Cheap train accessories from Big Lots

Yesterday while the wife was scooping up cheap groceries at Big Lots (also known as Odd Lots in some parts of the country), I spied some useful stuff in the toy section.

They were cheap playsets, priced at 99 cents and $1.99, sold under the “Mini Wheels” and “Superior” brand names.The 99-cent sets generally consist of two or three plastic vehicles and a couple of figures; the $1.99 sets feature a vehicle, a couple of figures, a building, and a random assortment of plastic scenery items such as signs, gates, and the like.

I picked up a school set, a construction set, and an emergency set. The doctor and the paramedic will look good with the Plasticville Hospital, which was one of the last gifts I gave my Dad before he died. Construction workers are easy to place, and the kids from the school set will look good in conjunction with the K-Line figures from Marx molds that I already have. The school building looks pretty institutional and will probably just be a generic building flat in the back of the layout; I’ll see if I can pick up a used Plasticville or Marx/K-Line school building cheap at some point.

The school set sports a table with an umbrella; I have no idea how that fits into a school setting but it’ll look great sitting outside my O scale soda fountain building. I may have to pick up another school set mostly to get another table.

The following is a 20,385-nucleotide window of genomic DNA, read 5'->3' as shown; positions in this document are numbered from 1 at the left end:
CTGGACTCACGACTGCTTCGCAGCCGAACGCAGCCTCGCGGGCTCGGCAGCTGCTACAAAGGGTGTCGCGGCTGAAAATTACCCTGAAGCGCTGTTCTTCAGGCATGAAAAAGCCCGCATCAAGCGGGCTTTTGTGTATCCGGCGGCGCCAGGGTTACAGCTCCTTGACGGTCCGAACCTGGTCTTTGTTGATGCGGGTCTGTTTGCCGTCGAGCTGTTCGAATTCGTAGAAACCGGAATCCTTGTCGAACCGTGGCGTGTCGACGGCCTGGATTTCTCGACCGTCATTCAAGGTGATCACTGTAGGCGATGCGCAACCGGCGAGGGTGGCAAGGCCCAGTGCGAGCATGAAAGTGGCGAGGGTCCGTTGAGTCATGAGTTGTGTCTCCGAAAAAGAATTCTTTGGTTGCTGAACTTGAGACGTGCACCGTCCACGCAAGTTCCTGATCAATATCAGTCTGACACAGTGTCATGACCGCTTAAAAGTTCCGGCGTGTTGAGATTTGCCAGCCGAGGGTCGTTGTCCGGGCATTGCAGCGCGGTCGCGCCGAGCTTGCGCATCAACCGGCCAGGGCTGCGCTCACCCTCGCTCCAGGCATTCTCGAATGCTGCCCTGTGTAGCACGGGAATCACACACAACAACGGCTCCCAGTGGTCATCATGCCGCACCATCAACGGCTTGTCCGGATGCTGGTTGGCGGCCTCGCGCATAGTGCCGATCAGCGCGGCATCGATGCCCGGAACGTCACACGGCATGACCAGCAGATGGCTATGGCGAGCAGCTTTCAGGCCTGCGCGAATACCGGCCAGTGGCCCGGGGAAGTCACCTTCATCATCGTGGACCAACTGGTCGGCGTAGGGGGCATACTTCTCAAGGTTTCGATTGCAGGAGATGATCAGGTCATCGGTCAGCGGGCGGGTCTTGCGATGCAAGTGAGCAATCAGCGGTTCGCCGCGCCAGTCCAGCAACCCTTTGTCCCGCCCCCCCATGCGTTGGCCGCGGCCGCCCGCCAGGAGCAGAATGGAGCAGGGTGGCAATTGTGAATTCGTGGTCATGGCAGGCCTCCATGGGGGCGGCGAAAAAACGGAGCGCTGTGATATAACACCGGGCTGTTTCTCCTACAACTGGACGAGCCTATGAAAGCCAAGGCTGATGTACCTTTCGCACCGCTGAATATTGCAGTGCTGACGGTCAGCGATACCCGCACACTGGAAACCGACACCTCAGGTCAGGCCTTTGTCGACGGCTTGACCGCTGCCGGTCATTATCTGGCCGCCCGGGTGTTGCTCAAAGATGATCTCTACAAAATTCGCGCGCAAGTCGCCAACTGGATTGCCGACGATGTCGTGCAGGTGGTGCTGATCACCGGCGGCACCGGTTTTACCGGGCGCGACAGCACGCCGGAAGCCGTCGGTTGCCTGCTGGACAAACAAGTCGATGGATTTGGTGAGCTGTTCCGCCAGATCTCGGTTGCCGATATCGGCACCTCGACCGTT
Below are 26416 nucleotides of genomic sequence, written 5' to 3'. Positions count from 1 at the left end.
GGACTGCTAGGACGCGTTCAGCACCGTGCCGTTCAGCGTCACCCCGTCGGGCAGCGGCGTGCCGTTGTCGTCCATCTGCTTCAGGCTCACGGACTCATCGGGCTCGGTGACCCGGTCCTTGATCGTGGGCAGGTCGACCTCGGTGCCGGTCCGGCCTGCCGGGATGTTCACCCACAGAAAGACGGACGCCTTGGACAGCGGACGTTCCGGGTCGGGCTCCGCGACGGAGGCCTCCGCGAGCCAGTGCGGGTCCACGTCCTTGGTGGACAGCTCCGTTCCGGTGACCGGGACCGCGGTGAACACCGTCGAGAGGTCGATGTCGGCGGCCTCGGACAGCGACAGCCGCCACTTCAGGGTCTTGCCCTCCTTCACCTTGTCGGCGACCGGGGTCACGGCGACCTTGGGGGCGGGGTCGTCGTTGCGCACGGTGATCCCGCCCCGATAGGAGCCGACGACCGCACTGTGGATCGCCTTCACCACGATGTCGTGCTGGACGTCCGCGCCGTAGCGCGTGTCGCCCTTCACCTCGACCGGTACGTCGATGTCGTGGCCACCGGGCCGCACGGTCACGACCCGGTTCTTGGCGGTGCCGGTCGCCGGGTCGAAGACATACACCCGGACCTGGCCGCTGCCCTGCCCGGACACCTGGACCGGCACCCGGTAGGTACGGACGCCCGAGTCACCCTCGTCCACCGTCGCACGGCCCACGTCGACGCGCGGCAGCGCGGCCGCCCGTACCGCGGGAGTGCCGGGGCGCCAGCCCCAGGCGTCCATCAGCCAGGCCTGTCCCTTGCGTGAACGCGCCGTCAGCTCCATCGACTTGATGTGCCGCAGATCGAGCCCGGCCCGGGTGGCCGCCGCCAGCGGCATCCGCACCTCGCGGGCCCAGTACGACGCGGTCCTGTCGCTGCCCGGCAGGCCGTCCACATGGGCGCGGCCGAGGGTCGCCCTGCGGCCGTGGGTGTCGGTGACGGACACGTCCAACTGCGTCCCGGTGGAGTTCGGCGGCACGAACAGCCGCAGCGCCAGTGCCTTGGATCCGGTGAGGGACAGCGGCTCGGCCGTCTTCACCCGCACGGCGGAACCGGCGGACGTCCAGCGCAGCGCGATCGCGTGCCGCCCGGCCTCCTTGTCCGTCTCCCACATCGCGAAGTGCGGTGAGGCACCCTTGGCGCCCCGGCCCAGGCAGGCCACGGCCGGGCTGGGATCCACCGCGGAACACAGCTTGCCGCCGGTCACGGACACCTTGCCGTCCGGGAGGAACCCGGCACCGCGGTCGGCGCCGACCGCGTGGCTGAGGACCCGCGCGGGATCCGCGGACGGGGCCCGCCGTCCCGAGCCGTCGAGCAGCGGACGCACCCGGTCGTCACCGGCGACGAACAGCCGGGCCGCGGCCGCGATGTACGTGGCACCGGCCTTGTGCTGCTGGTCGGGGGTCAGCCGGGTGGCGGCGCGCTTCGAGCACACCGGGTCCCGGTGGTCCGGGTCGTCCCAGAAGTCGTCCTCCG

The actual scale of the items varies a little. These are cheap toys, not scale models. Adult figures scale out to about 6’7 or so in 1:64 (S scale) and a little over 5′ in 1:48 (O scale). The vehicles generally look like they scale out to about 1:72 but some of them, particularly the construction vehicles, would be fine in 1:64 and passable in 1:48. The buildings are about right for 1:64. They’d be fine on any traditional-sized American Flyer or Lionel or Marx layout and even rivet-counter modern hi-railers could find some usable parts inside.

The quality of the paint jobs on the figures themselves varies. I’ll probably end up doing some touch-up. I’m not sure yet what kind of paint will adhere well to the rubbery plastic they used, but I may be able to get by with just spraying some Testors Dullcote on them, touching up the offending areas, and then following up with more Dullcote. You don’t get a lot of quality for 99 cents, but for me, improving cheap toys to give them a home on a train layout is a big part of the fun.

If there’s one thing I’ve learned about Big Lots, it’s that not all stores carry the same things at the same time. I have three different stores within reasonable driving distance of me and there isn’t much consistency between them. These sets have also been spotted at other discount stores but I’ve only ever seen them at Big Lots.

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